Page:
"We've always been good at execution, but the emphasis now is on more consumer research and believing what consumers tell us so we know exactly what our problem areas are. So we go out into the field and talk to consumers about their perceptions, and that research helps the divisions focus on the right things instead of taking a shotgun approach," Michael said.

Peter Lynch, president and chief operating officer, said, "We've completed the first round of research to benchmark the company, and we're using that feedback to respond to the changing needs with new sales and service initiatives.

"In the center store, for example, we're using those tools for better decisions on pricing, promotions and optimizing space. In one division, we've reset adjacencies and implemented schematics that have improved identical grocery sales and total sales significantly. That isn't happening in all markets, but we've established the potential for stockkeeping unit rationalization."

Lynch listed several other initiatives that Albertson's is pursuing, including the following:

Realigning management to push decision-making from the regional to the divisional level -- a process that was completed during the fourth quarter. "It's still too early to judge the results," he said, "because we're still on a learning curve."

Improving merchandising. "We're studying layouts of stores to improve item selection in perishables and the center store, and we're working with vendors for unique center-store promotions."

Increasing the focus on corporate brands, including the introduction of three new premium labels -- Village Market meats, Timberwood wines and Identity bath lines -- that accounted for $10 million in sales during the fourth quarter.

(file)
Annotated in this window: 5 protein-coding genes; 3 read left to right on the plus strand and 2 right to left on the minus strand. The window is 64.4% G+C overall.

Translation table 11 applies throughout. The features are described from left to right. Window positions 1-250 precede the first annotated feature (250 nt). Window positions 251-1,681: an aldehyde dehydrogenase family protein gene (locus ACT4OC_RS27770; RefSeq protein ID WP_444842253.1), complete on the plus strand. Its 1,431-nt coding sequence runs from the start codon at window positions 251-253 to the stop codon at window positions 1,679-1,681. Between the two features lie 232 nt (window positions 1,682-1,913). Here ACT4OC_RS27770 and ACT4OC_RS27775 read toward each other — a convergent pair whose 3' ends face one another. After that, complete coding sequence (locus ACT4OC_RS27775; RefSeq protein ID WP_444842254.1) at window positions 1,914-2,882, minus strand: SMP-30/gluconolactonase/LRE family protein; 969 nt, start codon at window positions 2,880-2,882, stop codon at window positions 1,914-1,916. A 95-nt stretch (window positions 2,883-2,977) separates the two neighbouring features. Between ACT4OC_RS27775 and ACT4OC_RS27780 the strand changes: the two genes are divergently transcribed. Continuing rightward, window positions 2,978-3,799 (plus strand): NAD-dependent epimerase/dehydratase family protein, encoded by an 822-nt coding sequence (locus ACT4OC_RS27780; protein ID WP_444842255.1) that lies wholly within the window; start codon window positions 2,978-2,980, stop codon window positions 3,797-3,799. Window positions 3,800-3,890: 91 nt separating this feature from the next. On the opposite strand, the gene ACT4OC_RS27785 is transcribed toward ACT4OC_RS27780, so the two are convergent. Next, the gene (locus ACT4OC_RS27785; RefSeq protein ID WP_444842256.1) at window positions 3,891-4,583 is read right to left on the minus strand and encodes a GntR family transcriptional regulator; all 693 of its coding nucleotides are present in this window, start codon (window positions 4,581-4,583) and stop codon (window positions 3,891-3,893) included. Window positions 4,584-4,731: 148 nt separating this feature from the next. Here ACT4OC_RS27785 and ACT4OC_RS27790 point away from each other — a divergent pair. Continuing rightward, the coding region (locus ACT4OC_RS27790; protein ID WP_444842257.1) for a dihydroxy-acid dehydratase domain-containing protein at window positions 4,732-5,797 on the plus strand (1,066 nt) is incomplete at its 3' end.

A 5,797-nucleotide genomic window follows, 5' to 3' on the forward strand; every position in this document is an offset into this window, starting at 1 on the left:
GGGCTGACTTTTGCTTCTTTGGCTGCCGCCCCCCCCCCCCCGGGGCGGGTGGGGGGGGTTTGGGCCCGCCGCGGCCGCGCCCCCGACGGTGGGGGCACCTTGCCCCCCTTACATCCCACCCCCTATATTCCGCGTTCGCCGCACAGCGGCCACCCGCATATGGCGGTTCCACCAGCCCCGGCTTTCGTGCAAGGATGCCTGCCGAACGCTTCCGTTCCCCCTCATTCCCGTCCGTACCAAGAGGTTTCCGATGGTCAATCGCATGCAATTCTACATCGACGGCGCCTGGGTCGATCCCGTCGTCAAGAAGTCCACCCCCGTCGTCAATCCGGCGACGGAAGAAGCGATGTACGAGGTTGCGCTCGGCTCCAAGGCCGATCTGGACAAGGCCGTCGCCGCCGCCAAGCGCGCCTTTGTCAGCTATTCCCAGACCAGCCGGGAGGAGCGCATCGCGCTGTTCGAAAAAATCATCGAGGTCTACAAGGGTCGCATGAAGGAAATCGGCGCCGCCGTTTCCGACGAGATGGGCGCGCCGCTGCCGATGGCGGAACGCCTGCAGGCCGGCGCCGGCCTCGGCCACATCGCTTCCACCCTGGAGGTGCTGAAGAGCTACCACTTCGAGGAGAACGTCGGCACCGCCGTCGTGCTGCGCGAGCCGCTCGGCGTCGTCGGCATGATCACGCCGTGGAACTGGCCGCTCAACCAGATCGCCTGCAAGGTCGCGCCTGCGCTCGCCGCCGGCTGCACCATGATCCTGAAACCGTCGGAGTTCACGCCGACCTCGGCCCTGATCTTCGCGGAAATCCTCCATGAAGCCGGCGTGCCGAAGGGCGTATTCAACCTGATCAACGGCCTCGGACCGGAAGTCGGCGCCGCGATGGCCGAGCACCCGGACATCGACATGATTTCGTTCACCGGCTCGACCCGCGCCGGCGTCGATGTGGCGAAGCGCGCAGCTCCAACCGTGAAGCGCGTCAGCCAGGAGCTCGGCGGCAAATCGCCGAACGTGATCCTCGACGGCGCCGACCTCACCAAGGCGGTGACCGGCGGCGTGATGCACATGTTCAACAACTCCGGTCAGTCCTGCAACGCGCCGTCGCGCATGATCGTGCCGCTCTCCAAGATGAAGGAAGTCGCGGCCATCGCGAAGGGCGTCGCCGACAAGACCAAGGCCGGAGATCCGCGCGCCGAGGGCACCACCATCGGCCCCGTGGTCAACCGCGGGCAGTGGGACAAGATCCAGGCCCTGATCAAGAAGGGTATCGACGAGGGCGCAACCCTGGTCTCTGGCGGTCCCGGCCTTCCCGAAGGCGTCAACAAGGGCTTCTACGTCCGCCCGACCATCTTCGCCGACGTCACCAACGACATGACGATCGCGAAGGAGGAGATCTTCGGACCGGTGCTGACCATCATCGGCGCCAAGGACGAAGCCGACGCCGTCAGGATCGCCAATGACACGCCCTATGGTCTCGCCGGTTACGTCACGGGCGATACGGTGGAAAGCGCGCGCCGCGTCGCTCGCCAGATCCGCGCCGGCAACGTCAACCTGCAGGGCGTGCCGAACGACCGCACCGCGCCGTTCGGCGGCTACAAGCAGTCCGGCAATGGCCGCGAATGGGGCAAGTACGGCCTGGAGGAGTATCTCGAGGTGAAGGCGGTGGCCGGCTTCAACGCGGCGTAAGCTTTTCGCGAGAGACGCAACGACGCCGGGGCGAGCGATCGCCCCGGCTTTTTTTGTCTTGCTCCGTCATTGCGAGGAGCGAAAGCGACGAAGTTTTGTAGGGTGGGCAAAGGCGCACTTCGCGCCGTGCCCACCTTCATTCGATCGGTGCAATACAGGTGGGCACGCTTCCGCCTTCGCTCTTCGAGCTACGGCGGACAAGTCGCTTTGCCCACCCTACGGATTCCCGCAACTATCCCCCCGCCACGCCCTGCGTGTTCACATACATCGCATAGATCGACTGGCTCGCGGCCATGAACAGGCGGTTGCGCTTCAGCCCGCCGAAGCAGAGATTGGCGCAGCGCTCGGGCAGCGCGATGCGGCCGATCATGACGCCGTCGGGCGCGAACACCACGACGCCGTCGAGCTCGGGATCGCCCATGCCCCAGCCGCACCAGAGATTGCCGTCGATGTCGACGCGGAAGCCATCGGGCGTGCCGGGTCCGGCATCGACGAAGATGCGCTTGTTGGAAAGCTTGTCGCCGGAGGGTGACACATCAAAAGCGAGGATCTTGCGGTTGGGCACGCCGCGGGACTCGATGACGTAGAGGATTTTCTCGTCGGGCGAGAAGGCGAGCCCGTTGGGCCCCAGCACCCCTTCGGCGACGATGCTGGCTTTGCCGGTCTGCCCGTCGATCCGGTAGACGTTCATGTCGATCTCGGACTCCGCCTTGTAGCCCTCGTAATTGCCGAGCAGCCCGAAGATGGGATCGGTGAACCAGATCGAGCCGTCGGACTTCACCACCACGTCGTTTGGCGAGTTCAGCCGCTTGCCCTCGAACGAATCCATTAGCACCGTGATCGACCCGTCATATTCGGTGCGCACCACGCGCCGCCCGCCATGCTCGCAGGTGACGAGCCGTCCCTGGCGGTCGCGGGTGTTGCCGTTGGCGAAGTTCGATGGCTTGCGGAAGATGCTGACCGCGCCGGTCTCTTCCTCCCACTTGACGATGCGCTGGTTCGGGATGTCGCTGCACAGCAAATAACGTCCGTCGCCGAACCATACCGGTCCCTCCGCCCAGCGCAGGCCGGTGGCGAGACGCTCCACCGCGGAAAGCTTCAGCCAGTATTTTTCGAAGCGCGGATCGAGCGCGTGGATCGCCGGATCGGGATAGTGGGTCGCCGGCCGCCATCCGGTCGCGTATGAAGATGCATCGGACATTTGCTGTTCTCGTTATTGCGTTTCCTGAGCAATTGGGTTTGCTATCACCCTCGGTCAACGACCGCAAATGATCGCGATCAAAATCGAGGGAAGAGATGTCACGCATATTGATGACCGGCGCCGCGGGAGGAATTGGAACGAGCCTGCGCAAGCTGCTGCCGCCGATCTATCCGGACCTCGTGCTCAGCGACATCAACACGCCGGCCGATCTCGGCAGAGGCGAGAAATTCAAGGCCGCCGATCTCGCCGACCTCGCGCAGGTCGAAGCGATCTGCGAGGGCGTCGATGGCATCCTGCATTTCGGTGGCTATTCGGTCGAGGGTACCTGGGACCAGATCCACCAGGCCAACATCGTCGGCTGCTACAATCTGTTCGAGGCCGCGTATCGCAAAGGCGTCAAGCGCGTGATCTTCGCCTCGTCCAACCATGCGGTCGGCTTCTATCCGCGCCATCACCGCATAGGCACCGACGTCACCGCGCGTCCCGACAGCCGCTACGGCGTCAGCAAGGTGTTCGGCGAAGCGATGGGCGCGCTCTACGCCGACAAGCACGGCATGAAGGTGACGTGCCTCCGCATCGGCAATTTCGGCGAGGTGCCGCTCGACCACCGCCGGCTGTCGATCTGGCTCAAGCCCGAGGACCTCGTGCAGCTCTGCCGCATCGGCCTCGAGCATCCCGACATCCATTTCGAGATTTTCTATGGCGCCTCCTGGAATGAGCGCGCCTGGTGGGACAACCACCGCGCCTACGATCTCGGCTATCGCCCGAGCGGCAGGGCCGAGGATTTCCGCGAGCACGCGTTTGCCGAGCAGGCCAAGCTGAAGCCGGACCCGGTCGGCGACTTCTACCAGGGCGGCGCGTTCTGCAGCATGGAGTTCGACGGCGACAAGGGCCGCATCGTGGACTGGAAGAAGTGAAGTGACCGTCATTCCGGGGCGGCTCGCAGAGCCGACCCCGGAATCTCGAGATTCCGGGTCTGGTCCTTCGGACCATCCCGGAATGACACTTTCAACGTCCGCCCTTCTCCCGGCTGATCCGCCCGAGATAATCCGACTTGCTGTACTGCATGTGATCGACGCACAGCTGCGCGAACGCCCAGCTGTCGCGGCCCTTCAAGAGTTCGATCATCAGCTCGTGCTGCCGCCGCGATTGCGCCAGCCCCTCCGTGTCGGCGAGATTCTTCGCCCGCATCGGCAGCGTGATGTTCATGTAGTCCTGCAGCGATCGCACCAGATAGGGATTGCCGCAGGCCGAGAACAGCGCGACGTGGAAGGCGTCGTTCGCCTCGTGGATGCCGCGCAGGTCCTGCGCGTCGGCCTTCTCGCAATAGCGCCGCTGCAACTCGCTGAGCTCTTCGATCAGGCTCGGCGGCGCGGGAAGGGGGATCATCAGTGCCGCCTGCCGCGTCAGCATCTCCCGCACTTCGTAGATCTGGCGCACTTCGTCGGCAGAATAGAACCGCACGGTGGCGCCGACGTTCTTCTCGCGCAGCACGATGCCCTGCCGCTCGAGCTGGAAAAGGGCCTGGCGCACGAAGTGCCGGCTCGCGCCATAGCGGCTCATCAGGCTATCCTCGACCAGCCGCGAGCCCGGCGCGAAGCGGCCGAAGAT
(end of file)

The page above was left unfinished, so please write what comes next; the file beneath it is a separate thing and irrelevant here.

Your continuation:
Eliminating inconsistencies across the company. "It seems like a very basic strategy, but because we've completely changed the complexion of the company over the last two years, certain inconsistencies have developed that we're now committed to minimizing."

Increasing pharmacy business, including the installation of a common planogram at 65% of pharmacy operations at both freestanding stores and in-store departments. Lynch noted that pharmacy accounted for 15% of total sales.

Focusing more on fuel centers, which show "great potential for future growth, while serving as a vehicle for cross promotions between the store and the fuel center." Most fuel centers include a convenience store, he added, "and we've developed a 3,000-square-foot prototype convenience store."

Utilizing data from business-to-business functions to cut costs. Lynch noted that Albertson's participation in five auctions with its retail partners in the World Wide Retail Exchange "saved us 10%."

Mike Reuling, vice chairman, said Albertson's is attempting to reduce the costs of opening new stores, "and in one market, we've been able to reduce our costs per new store by $5 a foot," he said.

Reuling also said Albertson's is expanding its Chicago distribution center "to eliminate inefficiencies resulting from transferring items to outside storage."